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Book Review Polymer NetworksЧStructural and Mechanical Properties. By A. J. Chompff and S. Newman

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membered rings. The other examples deal with syntheses of
products containing five-membered (three cases), sixmembered (two cases), and eight-membered rings (one
case), four isomerizations without ring formation in the
end product, three oxidations. and one aromatic substitution.
The arrangement into structural formulas, authors, “Procedure”, “Notes”, “Methods of Preparation”, and “Merits
of the Preparation” in many cases enables the reader to
find information that is not contained in the original
publications. The concluding “References” cannot give
complete coverage of the literature, which is unfortunate.
since a complete collection of all the procedures published
so far (e.g. including H . M . Fvey, J. Chem. SOC.1964, 365,
for the synthesis of quadricyclane) could be particularly
useful to the non-photochemist, as the equipment listed in
the examples in the volume may be unavailable in many
It is to be hoped that further photochemists will be prepared to help with the later volumes, and that the selection
of the examples will be based mainly on preparative considerations. “Organic Photochemical Syntheses” will then
prove useful both in practical instruction and in research,
and should be available in any library where these aspects
are important.
Gerd Kaupp
[NB 65 IE]
Polymer Network-tructural
and Mechanical Properties.
By A . J . Chompf and S. Newman. Plenum Press, New
York-London 1971. 1st Edit., xiv, 493 pp., numerous
figures, bound $ 31.50.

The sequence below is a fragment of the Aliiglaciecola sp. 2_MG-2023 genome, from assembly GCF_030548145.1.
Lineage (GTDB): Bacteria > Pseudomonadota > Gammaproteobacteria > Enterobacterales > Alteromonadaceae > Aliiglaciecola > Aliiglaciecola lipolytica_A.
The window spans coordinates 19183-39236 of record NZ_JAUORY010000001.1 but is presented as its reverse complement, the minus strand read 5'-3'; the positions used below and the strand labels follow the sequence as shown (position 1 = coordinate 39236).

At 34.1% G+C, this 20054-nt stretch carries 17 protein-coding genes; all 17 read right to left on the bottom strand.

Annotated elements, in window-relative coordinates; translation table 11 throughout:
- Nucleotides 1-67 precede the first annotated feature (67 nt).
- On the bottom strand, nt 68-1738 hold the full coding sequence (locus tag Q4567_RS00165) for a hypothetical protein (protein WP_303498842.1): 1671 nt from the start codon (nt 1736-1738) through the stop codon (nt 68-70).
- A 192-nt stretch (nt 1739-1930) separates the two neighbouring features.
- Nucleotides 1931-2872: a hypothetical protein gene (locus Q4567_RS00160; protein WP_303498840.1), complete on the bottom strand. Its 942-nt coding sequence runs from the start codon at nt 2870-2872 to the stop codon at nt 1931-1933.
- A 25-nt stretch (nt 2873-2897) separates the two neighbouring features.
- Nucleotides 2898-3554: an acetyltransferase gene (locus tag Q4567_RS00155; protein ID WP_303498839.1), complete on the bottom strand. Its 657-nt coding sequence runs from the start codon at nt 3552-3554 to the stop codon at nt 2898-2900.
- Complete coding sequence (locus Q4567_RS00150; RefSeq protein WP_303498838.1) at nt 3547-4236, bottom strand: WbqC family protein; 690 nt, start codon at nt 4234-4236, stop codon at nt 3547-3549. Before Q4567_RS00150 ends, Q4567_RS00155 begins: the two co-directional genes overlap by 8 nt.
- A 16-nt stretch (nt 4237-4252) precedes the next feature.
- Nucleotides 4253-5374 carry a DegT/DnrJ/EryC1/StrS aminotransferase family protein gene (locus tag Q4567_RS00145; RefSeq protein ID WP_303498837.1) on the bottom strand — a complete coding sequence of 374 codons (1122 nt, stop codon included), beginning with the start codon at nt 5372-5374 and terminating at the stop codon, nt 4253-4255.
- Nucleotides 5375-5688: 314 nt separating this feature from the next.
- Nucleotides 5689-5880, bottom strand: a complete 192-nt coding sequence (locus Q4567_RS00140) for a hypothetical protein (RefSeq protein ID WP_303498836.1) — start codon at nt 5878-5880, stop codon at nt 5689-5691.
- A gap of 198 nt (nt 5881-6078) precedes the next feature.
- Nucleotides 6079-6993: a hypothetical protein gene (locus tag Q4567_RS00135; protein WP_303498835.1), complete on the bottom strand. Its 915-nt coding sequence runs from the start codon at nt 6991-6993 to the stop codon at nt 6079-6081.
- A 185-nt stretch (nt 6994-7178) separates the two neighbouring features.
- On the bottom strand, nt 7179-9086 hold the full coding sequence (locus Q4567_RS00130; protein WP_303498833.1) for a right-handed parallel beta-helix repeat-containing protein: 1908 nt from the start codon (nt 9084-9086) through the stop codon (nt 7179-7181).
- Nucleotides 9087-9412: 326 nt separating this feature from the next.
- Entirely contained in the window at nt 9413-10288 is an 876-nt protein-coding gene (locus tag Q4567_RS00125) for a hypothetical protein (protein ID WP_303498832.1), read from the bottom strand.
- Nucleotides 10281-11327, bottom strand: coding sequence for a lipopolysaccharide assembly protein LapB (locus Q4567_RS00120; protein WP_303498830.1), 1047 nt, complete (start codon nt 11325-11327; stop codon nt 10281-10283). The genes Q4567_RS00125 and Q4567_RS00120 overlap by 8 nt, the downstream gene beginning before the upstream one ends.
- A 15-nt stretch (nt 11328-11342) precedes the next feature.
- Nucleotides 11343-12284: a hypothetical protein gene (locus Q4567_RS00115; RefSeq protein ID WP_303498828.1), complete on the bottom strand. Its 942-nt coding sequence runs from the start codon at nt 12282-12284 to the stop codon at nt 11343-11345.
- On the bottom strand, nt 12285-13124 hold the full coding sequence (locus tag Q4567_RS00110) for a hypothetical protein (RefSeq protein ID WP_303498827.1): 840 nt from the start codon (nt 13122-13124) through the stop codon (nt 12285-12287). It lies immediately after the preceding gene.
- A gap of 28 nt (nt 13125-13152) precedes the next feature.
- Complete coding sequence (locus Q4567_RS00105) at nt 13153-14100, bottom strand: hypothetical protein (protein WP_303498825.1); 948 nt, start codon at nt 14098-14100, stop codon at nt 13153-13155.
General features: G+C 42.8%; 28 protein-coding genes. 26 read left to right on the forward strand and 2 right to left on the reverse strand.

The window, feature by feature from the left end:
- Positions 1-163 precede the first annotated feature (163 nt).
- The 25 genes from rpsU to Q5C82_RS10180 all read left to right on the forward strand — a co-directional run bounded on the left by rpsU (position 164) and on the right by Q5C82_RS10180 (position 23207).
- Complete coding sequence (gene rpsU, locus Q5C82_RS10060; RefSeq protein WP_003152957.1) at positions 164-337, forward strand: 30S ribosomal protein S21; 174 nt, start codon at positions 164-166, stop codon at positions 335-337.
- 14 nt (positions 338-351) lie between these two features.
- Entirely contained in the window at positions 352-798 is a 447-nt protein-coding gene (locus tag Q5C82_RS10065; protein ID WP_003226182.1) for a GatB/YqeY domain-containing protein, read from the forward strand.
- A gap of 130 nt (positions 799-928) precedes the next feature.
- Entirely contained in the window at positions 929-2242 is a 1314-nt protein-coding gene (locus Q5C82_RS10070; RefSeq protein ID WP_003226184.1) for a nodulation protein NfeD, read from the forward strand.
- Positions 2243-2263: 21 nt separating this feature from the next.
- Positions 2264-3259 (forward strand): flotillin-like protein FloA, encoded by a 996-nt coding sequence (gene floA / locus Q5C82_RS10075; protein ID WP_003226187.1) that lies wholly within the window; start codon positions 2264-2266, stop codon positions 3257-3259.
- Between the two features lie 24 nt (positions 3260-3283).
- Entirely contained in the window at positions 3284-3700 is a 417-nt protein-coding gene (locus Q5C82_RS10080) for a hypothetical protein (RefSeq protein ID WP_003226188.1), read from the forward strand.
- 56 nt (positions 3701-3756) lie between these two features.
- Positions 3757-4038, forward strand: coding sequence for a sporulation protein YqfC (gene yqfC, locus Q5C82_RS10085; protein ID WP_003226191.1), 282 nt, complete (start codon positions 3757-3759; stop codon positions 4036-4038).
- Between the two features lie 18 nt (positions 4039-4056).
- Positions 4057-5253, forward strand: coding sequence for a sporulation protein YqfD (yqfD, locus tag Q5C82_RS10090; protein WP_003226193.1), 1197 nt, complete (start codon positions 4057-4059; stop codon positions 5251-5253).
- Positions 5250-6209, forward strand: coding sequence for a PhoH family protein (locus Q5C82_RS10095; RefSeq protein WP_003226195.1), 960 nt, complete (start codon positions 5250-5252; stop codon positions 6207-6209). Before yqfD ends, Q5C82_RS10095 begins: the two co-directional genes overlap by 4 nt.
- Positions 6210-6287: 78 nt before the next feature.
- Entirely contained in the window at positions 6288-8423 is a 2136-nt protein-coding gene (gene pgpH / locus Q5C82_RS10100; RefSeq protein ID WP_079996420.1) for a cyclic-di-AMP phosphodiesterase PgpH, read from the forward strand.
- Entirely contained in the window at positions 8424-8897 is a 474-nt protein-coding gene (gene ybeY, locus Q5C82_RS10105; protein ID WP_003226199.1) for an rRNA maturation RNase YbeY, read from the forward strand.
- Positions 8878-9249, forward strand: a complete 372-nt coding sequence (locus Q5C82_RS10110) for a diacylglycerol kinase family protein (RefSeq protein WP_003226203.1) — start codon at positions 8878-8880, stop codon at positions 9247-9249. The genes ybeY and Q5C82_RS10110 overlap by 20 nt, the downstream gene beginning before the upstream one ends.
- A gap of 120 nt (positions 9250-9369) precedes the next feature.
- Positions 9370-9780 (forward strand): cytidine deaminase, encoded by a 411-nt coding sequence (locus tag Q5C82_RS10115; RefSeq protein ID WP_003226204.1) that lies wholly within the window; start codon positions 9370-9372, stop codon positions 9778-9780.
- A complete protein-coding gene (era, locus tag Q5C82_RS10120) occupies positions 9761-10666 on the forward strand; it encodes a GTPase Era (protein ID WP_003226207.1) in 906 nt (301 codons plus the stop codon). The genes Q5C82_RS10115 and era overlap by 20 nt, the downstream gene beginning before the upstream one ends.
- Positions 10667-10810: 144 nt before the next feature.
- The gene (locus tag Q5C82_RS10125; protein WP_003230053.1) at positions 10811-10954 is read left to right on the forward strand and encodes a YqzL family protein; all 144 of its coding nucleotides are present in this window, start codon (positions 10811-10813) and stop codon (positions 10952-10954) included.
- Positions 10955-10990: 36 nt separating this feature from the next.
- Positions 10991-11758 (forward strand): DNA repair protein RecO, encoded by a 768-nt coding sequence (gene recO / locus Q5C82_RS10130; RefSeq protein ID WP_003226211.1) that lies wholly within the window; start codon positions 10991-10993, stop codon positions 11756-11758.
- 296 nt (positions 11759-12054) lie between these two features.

The book contains 22 papers presented at a Symposium of
the American Chemical Society in Chicago in September
1970 by distinguished scientists such as P.J . Blatz, K.
Duiek, M.Gordon, R. F.Lande1, W .Prim, and M . L .
Williams on the subject of “Highly Crosslinked Polymer
Networks”. The discussions are appended to the papers.
The first ten papers are concerned with the network as a
continuum. They deal with the kinetics of the crosslinking
processes, the macrothermodynamics and the microstatic
mechanics of networks, and the influence of the network
structure and intermolecular forces on the glass transition
temperature and the mechanical properties. The next
twelve papers deal with the particularly important question
of the inhomogeneities and heterogeneities of networks in
a wide variety of forms. Four papers discuss the methods
for the characterization of such networks by means of
birefringence and light scattering. The importance of the
microstructure to swelling and to the stress-strain behavior
up to breakage is finally discussed in several papers.
The proceedings of the ACS Symposium d o not have the
character of a textbook with the integrated form of a
monograph. Their main significance is the topicality
of the various contributions. The book, a remarkable
review of the most important developments in the field of
crosslinked polymers, includes many results of recent
research and provides an excellent supplement to former
publications, e. g. to those by Kuhn, by Peloar and Duiek,
and by Prins. Chemists, physicists and engineers with the
necessary background find up-to-date information of
research and development in the field of crosslinked
Dieter ffeinze [NB 66 IEJ
Angew. Chem. internal. Edit. / Vol. 11 11972) / N o . 9